The History of Catalonia
The first use of the name ‘Catalonia’ was in the 12th century, and after the fall of Charlemagne in this era, Catalonia united with the neighbouring Kingdom of Aragon. It was still part of the Kingdom of Aragon when Spain became unified following the marriage of Isabella and Ferdinand, but it operated as a separate region with its own language and laws.
However, when Catalonia chose to support the Habsburgs instead of the Spanish in the War of Spanish Succession, King Philip V banned the Catalan language and culture upon his victory. Such was seen as justified punishment for choosing not to support him in the war.
In the 19th century, nationalist sentiment grew in Catalonia and more than a decade later Catalonia was finally recognised as semi- autonomous. This however was short lived. During the Spanish civil war in 1936, the region supported the loosing Republican side. After Franco’s victory, the same suppression of Catalonia took place.
Following the defeats of Hitler and Mussolini, Franco lessened the suppression of Catalonia in fear that he would lose his power in an uprising. After his death in the 1970’s, the country transitioned to a democracy allowing freedom of cultural expression. Since then, the people of Catalonia have been trying to strengthen the Catalan culture and language once again.
Celebrations in Catalonia
Each year on the 23rd of April, Catalonia celebrates Sant Jordi, the patron saint of Catalonia. As well as La Noche de Sant Joan in June, Sant Jordi is one of the biggest days of the year in Barcelona.
Many compare Sant Jordi to valentine’s day, but the celebration in fact originated from a legend in the 15th century that states Saint George (Sant Jordi) slayed the dragon that was about to eat the King’s daughter. Upon the dragon’s death, a drop of blood hit the floor and from this drop, a rosebush grew. St. Jordi plucked a rose from the bush and handed it to the beautiful princess.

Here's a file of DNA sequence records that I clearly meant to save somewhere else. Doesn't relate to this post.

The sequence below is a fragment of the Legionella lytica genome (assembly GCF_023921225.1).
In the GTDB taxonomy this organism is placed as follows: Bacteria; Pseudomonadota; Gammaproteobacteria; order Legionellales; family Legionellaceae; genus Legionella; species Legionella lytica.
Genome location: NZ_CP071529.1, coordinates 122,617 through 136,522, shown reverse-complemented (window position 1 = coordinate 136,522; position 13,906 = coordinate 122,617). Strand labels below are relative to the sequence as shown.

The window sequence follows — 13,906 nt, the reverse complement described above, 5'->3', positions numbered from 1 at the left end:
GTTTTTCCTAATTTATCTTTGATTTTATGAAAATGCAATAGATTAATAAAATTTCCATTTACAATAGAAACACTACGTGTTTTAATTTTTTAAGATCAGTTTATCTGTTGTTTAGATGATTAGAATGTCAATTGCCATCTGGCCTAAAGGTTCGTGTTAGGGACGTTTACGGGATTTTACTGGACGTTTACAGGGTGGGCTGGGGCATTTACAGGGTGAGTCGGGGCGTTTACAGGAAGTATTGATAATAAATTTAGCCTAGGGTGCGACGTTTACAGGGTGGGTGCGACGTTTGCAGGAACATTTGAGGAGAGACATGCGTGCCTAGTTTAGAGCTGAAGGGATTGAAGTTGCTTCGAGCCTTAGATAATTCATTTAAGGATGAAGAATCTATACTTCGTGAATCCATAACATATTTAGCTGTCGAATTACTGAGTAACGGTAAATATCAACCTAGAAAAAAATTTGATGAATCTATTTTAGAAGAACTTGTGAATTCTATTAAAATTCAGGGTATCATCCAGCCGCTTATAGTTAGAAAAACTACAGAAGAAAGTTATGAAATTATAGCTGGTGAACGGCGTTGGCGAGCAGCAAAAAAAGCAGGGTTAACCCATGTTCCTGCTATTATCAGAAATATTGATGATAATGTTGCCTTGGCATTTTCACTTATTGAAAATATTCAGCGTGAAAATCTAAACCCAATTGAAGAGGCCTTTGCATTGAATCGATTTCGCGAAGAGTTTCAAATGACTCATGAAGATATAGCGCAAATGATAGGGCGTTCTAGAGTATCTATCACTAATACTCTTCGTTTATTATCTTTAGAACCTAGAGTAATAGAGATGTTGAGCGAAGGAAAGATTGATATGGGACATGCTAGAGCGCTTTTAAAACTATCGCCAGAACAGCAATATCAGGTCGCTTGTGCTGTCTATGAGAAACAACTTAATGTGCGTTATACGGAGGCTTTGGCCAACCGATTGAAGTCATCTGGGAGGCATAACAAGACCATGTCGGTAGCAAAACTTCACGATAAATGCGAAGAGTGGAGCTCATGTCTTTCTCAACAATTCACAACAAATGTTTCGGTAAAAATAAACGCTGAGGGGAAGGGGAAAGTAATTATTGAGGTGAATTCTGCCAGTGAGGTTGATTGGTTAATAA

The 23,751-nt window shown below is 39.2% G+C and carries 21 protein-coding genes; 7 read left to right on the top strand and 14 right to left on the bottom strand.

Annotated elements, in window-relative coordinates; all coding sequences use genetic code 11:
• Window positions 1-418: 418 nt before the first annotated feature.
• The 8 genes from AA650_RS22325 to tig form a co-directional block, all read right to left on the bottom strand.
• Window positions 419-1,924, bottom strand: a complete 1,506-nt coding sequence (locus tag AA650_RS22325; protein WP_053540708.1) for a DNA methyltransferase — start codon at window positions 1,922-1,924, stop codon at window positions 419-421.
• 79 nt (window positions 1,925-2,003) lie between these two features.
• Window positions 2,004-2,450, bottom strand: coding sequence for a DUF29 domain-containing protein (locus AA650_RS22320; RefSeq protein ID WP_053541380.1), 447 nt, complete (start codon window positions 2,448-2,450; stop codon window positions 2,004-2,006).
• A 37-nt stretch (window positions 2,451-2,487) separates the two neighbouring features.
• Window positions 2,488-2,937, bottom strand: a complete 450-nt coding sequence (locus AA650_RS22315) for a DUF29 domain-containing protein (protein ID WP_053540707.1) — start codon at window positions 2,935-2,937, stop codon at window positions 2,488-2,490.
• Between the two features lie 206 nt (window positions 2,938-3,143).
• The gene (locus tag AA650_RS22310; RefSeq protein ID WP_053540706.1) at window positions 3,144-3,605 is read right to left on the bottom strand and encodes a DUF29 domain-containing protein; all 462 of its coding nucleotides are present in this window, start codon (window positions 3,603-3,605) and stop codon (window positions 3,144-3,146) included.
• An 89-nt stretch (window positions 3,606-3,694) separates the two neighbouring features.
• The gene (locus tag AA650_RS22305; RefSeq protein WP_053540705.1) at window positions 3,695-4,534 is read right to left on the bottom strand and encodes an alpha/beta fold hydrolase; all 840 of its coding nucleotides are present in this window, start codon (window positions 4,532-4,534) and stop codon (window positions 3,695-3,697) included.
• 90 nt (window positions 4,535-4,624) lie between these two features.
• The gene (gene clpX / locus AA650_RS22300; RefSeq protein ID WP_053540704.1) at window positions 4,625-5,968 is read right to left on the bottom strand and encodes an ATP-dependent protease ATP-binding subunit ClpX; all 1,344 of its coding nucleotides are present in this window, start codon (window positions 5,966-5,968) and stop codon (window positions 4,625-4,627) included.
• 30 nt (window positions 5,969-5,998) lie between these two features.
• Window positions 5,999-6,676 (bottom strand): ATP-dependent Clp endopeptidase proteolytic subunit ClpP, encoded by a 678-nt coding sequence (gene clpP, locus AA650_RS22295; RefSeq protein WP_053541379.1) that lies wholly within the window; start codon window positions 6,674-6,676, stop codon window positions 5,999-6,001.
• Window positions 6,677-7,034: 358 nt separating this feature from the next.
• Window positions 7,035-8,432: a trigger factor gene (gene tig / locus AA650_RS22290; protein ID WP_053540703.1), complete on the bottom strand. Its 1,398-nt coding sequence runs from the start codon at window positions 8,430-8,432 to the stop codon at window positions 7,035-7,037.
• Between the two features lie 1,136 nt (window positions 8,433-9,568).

On Sant Jordi, it is typical for lovers to exchange roses and books, as the streets of Barcelona are decorated with rose sellers and book stalls, as well as the national flag of Catalonia and its two colours, red and yellow. It is considered one of the most beautiful days in the Catalan calendar.
The National Day of Catalonia
The National Day of Catalonia commemorates the Spanish War of Succession in 1714. It is held each year on the 11th September and usually attracts large crowds and protests of those wanting Catalan independence from the rest of Spain. It is also a day in which Catalan traditions are celebrated across the region.
The 24th of June sees the sun reach its highest point of the year, marking the official start of summer. In Catalonia, Sant Joan is celebrated with the biggest party of the year.
The night is filled with fireworks and celebrations, street parties continuing until sunrise on the beaches of Barcelona. It is considered one of Barcelona’s most magical nights.
Dia de San Esteban
This special day is celebrated in Catalonia the day after Christmas by eating traditional dishes from the region and leftovers from Christmas dinner, in homage to San Esteban, another important Christian saint.